The transition from hospital to home for a person with an acquired brain injury can be a stressful time. The injured person and their family may need to adjust to a drop in the level of medical and rehabilitation supports that were available in hospital. Additionally, due to the nature of brain injury, a person may have fewer resources to cope with the stress caused by the change. In some cases even mild problems can impact on day-to-day behaviours.

Preparing for the discharge home

Liaising with the social work and the nursing teams in the hospital can help in planning the discharge process. Equip yourself with as much information as possible about sources of help and support in the community, including local health services and organizations, follow up services from the hospital, your GP, and other people that can help.

Remember that many people with acquired brain injury may need further help from the hospital system so try to clarify how you can access this before the person leaves hospital.

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At Home

Structure and routine are essential for a person with brain injury. Families, friends and employers can work together to create a daily schedule that enables the person with the injury to function independently with as little stress and anxiety as possible.

Setting goals is important to keep motivated and focused along with enabling you to overcome negativity and gain control of your life. It is important to know your strengths and weaknesses and to set realistic aims. The best way to achieve a goal is design a schedule with:

  • A goal
  • Tasks/steps
  • Time frame
  • Aim for completion
  • Potential hurdles
  • How to overcome hurdles
  • Benefits of achieving the goal
  • How to rate success

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For the care giver

There are many things that a person caring for someone with acquired brain injury can do to make the process of rehabilitation as easy as possible.

Strategies to help include:

  • Try to keep a strict routine
  • Write down daily activities and keep a daily personal planner with “To Do” lists
  • Post a calendar in an obvious place such as refrigerator outlining main appointments of activities
  • Start major projects such as holidays or holding a party well in advance and write out detailed step-by-step lists
  • Remind the person of any changes as far in advance as possible

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For the person with ABI

To ensure a feeling of general well being alone with minimizing stress and anxiety include:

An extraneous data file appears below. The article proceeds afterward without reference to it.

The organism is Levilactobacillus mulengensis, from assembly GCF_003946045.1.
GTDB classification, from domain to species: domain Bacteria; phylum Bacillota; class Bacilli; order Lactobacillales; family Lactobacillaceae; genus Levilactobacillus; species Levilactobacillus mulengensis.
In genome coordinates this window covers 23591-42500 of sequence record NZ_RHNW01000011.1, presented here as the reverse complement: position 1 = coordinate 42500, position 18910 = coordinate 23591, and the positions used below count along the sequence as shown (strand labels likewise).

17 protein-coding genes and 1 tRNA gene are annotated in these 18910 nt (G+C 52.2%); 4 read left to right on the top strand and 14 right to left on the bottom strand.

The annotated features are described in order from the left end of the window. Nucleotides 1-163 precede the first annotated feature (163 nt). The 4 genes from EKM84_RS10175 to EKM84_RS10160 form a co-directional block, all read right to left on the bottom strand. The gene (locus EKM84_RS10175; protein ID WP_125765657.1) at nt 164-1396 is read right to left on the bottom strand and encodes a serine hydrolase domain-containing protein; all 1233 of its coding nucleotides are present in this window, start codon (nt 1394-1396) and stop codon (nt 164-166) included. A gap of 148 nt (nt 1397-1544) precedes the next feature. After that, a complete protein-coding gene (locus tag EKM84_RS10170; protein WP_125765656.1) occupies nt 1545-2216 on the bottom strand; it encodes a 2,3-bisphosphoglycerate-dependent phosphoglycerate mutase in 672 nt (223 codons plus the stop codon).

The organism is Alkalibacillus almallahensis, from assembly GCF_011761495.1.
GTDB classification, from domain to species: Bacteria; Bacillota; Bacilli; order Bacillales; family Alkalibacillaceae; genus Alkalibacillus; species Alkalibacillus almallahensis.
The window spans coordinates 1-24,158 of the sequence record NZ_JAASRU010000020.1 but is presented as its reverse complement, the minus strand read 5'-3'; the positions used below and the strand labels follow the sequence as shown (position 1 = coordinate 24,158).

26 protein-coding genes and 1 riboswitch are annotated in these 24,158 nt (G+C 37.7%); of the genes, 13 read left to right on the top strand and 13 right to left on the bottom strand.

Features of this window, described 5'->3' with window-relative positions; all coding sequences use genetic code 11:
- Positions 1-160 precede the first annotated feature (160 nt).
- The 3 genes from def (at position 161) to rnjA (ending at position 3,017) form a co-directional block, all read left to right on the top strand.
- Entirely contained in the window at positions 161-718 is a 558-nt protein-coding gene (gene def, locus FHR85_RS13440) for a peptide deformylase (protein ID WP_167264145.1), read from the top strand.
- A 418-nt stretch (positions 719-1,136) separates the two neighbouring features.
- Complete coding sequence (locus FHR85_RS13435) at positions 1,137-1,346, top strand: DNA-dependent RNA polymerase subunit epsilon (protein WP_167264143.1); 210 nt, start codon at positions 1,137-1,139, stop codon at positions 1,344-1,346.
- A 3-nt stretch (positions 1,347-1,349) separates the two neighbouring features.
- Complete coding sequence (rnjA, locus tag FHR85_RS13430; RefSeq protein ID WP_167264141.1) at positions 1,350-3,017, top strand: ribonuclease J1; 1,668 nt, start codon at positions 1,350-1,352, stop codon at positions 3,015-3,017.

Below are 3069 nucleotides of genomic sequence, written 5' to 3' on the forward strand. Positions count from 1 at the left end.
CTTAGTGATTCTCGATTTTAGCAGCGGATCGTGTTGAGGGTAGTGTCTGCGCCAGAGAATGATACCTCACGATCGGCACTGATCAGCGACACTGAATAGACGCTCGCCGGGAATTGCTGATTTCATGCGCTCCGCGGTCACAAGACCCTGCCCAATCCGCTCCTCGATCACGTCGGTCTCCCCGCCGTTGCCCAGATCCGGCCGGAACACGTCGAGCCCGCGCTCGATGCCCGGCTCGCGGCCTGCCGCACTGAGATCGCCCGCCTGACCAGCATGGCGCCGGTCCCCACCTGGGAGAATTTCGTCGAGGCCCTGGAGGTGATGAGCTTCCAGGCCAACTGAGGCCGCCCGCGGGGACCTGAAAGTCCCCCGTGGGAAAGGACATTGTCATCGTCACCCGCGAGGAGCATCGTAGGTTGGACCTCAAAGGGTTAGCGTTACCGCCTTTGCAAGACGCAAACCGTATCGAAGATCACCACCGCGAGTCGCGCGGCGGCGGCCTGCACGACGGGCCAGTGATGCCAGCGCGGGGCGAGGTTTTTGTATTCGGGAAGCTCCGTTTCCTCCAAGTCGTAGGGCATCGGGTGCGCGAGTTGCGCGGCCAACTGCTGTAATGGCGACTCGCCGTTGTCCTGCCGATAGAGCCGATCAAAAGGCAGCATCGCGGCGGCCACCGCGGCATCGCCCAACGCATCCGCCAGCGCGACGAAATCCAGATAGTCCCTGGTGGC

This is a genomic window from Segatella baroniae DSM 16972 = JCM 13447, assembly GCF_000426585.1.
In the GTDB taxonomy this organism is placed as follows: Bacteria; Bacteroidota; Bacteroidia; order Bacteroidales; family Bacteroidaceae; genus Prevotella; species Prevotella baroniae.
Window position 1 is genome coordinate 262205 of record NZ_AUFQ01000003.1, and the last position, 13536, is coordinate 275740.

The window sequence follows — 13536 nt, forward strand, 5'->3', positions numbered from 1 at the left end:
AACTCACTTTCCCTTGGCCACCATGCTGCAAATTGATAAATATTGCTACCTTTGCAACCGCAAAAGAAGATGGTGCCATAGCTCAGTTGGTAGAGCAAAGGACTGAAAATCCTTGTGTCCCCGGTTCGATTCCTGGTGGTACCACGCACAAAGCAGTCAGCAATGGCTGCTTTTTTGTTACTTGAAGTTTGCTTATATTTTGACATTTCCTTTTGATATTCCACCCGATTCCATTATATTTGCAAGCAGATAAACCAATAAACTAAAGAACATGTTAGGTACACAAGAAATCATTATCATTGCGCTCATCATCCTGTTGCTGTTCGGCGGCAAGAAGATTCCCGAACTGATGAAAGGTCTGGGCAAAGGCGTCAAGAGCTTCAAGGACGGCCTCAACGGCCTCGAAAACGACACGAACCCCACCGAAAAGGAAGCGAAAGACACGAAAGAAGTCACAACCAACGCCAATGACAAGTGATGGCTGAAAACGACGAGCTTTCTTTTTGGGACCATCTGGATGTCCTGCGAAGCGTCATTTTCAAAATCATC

• A balanced diet and supplements
  • Sufficient sleep
  • Relaxation and stress reduction techniques
  • Avoid alcohol, drugs and cigarettes
  • Regular exercise
  • Ensure medication is taken correctly

Routine is essential in order to function independently and setting a timetable each day will help ensure the day runs as smoothly as possible. Sleeping and eating meals at set times each day will help build a routine for you and your family.

To aid memory record plans in a daily planner, diary or electronic organizer in the order you need to do them. Get into the habit of checking your plans every day or the night before. Helpful strategies include:

  • Using a note pad by the phone
  • Making use of a large notice board to record plans
  • Set up an information center were things are kept such as keys, important documents, wallets etc…
  • Label or colour code cupboards to point out where things are kept
  • Use a “To Do” list to record goals and wipe things off as they are done

Communicating and conveying your message to a person with a brain injury can be difficult. The key is to develop strategies that will help you to put your message across such as:

  • Establish eye contact and then pause to allow time for engagement
  • Do not discuss important subjects when there is background noise such as TV, radio or dishwasher
  • Take note of the time of the day when you want to deliver a message as fatigue is common with injury
  • Write any instructions or plans legibly in large and neat writing
  • Write notes for important conversations such as family holidays, appointments etc…
  • Put up step-to-step instructions for daily activities such as cleaning, calling the bank, operating an ATM etc…
  • Repeat important pieces of information casually in conversation

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Guidelines to help you cope

  • Be patient and tolerant especially with yourself
  • Don’t isolate yourself. Involve family members, friends or neighbours
  • Remember that the goals set must be realistic
  • Be creative and flexible, change something if it’s not working for you
  • Keep a record charting the goals the family has achieved
While all care has been taken to ensure the accuracy of this factsheet the information is intended to be a guide only and proper medical and professional advise should be sought. Elements Support Services are not responsible for any damages or injuries that arise as a result of the information in this factsheet.